Logansport Pharos-Tribune from Logansport, Indiana on May 9, 1895 · Page 1
Get access to this page with a Free Trial

Logansport Pharos-Tribune from Logansport, Indiana · Page 1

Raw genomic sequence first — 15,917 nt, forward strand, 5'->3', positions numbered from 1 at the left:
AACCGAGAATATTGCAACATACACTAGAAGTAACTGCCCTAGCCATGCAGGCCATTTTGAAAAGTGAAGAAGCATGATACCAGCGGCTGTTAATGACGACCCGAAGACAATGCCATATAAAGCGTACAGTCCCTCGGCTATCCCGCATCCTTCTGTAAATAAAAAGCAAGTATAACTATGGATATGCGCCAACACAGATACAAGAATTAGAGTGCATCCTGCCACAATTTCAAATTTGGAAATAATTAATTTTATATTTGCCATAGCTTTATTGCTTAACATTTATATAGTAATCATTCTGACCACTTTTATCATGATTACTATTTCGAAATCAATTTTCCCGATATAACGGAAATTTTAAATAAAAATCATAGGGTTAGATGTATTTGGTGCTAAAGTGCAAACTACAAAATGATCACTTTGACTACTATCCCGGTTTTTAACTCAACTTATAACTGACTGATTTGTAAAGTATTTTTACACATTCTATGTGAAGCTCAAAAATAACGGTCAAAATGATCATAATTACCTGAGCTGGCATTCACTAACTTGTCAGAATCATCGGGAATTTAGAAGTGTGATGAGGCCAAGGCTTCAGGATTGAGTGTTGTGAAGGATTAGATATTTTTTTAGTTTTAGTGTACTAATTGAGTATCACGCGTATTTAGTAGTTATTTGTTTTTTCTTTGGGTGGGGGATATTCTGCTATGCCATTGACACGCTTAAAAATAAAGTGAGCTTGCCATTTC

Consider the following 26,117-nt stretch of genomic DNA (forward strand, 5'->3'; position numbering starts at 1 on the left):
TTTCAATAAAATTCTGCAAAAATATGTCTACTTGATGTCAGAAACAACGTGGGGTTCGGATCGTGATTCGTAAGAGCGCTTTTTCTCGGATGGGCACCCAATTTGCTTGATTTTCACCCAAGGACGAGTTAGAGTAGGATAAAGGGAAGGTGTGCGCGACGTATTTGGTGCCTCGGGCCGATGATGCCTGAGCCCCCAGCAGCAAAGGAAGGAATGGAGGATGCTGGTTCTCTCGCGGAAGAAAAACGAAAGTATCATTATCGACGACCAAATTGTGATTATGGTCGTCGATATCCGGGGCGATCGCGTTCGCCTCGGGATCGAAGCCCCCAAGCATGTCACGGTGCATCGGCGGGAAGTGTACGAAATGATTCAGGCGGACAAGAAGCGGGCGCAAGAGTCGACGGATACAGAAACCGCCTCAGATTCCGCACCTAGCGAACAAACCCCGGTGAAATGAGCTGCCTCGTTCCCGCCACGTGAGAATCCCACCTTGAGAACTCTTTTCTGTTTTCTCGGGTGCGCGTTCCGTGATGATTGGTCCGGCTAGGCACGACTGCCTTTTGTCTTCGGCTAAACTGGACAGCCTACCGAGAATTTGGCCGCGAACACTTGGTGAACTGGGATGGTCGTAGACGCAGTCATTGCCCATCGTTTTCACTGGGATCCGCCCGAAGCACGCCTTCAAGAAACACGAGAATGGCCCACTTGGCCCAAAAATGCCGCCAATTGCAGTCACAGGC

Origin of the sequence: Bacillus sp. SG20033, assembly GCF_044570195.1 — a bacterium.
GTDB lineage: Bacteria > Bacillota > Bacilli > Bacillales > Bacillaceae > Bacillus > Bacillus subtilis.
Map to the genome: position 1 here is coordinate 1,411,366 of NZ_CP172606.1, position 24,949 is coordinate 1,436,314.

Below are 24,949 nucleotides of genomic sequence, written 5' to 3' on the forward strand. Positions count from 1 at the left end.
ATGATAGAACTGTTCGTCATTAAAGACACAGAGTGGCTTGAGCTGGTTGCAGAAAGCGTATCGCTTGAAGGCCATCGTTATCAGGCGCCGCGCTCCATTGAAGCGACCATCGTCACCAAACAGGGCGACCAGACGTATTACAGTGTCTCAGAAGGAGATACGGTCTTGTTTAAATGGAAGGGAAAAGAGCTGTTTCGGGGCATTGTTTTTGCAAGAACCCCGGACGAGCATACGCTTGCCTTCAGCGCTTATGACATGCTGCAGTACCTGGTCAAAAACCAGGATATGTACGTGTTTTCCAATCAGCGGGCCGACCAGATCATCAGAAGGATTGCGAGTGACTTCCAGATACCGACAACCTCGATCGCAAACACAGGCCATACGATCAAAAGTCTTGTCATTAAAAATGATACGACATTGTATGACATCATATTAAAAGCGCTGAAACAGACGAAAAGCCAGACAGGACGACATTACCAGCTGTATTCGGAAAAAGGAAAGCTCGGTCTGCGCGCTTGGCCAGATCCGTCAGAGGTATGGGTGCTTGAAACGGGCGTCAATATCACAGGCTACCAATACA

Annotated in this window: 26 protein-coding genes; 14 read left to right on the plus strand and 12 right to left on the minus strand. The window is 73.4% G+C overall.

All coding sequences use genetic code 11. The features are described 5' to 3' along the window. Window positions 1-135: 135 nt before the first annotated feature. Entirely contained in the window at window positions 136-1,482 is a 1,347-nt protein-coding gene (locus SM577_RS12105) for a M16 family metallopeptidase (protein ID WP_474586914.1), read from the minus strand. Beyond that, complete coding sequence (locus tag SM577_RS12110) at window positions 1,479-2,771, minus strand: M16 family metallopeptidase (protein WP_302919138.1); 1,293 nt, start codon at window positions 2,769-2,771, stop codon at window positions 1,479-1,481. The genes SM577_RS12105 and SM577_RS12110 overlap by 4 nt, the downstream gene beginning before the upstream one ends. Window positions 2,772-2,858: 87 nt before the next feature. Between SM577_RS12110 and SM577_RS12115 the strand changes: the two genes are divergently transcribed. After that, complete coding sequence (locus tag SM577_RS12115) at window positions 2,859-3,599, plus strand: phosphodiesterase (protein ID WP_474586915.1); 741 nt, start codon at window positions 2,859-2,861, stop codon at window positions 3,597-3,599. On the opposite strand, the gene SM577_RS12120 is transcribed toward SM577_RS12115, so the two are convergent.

Logansport, Indiana
Issue Date:
Thursday, May 9, 1895
Page 1
Start Free Trial